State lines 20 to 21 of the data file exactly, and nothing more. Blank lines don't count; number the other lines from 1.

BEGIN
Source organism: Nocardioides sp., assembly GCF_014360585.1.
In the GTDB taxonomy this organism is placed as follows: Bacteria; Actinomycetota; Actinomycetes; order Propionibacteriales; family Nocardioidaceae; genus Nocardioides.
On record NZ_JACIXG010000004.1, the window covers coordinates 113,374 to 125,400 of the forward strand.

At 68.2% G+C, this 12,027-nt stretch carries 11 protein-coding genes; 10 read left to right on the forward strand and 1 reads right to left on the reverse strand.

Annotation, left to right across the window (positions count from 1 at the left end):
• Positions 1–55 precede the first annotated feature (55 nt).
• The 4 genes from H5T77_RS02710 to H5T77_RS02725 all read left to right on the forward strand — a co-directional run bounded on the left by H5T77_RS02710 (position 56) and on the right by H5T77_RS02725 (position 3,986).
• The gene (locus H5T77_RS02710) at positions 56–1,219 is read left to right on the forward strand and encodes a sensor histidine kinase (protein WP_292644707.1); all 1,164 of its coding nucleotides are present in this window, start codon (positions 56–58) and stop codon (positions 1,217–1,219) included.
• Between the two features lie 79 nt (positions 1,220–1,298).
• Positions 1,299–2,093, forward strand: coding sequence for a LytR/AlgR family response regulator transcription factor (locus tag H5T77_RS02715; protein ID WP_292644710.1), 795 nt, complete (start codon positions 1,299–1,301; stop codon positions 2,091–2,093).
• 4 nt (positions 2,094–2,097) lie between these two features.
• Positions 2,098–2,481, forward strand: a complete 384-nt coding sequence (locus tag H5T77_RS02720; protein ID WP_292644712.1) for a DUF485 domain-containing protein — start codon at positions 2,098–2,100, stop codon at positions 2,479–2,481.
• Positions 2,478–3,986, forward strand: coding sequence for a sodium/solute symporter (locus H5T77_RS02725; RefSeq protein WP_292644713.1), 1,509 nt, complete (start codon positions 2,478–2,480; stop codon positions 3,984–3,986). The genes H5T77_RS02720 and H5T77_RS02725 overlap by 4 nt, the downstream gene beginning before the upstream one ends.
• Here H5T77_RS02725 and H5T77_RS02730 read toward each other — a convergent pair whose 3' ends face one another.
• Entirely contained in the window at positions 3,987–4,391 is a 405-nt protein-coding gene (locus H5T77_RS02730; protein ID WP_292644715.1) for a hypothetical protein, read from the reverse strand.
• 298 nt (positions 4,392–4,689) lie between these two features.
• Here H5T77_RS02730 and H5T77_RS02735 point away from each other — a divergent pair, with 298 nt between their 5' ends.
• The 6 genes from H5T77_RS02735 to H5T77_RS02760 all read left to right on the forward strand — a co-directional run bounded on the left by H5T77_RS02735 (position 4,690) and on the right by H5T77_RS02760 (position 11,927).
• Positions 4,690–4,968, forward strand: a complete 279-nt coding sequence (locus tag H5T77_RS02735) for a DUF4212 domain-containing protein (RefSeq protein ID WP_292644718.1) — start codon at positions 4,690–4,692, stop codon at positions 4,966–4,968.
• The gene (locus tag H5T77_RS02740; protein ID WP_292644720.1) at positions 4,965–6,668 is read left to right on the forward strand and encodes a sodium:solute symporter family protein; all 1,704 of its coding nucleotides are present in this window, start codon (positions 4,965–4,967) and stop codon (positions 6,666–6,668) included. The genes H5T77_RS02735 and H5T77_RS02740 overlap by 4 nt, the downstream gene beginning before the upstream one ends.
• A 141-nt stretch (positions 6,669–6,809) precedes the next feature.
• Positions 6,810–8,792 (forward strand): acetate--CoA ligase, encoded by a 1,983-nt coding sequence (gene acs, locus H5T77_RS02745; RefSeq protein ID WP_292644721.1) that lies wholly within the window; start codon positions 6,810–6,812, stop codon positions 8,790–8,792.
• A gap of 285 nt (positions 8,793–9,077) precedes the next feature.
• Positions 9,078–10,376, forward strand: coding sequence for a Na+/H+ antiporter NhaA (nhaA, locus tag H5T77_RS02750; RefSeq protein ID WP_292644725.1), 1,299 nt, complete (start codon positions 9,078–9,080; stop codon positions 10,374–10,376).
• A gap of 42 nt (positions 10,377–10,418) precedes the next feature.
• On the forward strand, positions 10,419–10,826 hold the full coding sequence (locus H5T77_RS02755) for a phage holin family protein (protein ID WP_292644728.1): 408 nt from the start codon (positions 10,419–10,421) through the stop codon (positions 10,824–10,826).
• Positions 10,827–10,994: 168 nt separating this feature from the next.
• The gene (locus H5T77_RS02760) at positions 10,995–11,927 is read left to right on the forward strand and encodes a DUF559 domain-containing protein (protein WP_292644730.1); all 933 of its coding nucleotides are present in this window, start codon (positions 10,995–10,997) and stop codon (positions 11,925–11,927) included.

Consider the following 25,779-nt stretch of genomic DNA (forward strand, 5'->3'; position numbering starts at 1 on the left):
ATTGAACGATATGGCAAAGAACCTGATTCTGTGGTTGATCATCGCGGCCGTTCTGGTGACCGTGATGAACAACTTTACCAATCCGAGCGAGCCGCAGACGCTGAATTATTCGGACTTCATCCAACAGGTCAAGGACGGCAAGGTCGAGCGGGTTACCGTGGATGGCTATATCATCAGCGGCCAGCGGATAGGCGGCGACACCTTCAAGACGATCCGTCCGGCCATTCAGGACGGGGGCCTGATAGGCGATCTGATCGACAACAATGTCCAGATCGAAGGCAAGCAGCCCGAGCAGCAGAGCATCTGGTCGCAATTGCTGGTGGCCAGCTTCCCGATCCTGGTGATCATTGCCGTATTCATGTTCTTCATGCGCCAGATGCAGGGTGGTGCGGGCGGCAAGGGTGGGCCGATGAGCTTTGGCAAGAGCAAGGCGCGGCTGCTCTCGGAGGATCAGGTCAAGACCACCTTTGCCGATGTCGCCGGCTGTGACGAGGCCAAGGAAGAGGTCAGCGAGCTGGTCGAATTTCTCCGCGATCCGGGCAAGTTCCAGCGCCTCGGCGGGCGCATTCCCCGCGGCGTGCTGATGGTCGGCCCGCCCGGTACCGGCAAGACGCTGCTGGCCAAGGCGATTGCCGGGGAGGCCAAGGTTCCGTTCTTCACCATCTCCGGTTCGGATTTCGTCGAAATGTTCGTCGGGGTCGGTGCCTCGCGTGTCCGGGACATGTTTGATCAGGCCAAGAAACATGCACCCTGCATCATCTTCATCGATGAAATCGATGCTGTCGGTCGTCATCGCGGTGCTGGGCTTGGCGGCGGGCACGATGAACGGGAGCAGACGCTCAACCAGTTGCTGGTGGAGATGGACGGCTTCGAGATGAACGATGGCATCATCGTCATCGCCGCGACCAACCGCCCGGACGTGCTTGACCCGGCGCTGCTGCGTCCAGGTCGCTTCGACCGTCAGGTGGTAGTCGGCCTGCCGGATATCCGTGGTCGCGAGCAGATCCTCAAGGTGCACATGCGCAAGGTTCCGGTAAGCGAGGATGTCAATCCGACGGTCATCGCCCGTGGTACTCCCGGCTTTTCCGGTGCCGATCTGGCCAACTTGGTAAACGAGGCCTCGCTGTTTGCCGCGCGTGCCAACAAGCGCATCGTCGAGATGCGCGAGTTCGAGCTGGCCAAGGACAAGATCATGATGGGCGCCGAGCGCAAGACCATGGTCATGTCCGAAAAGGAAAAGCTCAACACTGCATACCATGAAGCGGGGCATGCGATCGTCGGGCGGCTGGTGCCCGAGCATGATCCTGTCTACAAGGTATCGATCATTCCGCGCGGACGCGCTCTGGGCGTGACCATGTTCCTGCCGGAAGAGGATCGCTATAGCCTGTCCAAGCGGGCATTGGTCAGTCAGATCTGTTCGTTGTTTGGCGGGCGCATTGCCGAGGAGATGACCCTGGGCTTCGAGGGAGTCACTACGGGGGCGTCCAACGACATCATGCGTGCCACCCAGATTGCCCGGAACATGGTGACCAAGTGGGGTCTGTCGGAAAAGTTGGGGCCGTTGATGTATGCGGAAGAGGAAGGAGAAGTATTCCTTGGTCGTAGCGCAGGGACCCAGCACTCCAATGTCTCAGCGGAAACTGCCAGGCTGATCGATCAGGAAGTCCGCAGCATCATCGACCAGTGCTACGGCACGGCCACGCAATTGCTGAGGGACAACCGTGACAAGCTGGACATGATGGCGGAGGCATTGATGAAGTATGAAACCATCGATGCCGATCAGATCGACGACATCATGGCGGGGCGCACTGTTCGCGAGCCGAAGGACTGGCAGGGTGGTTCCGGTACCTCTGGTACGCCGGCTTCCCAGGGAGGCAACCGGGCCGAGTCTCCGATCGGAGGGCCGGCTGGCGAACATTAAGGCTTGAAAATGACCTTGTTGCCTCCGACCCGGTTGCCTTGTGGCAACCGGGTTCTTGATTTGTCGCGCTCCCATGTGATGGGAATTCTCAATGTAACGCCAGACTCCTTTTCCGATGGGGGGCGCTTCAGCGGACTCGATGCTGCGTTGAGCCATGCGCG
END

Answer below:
• The gene (locus tag H5T77_RS02740; protein ID WP_292644720.1) at positions 4,965–6,668 is read left to right on the forward strand and encodes a sodium:solute symporter family protein; all 1,704 of its coding nucleotides are present in this window, start codon (positions 4,965–4,967) and stop codon (positions 6,666–6,668) included. The genes H5T77_RS02735 and H5T77_RS02740 overlap by 4 nt, the downstream gene beginning before the upstream one ends.
• A 141-nt stretch (positions 6,669–6,809) precedes the next feature.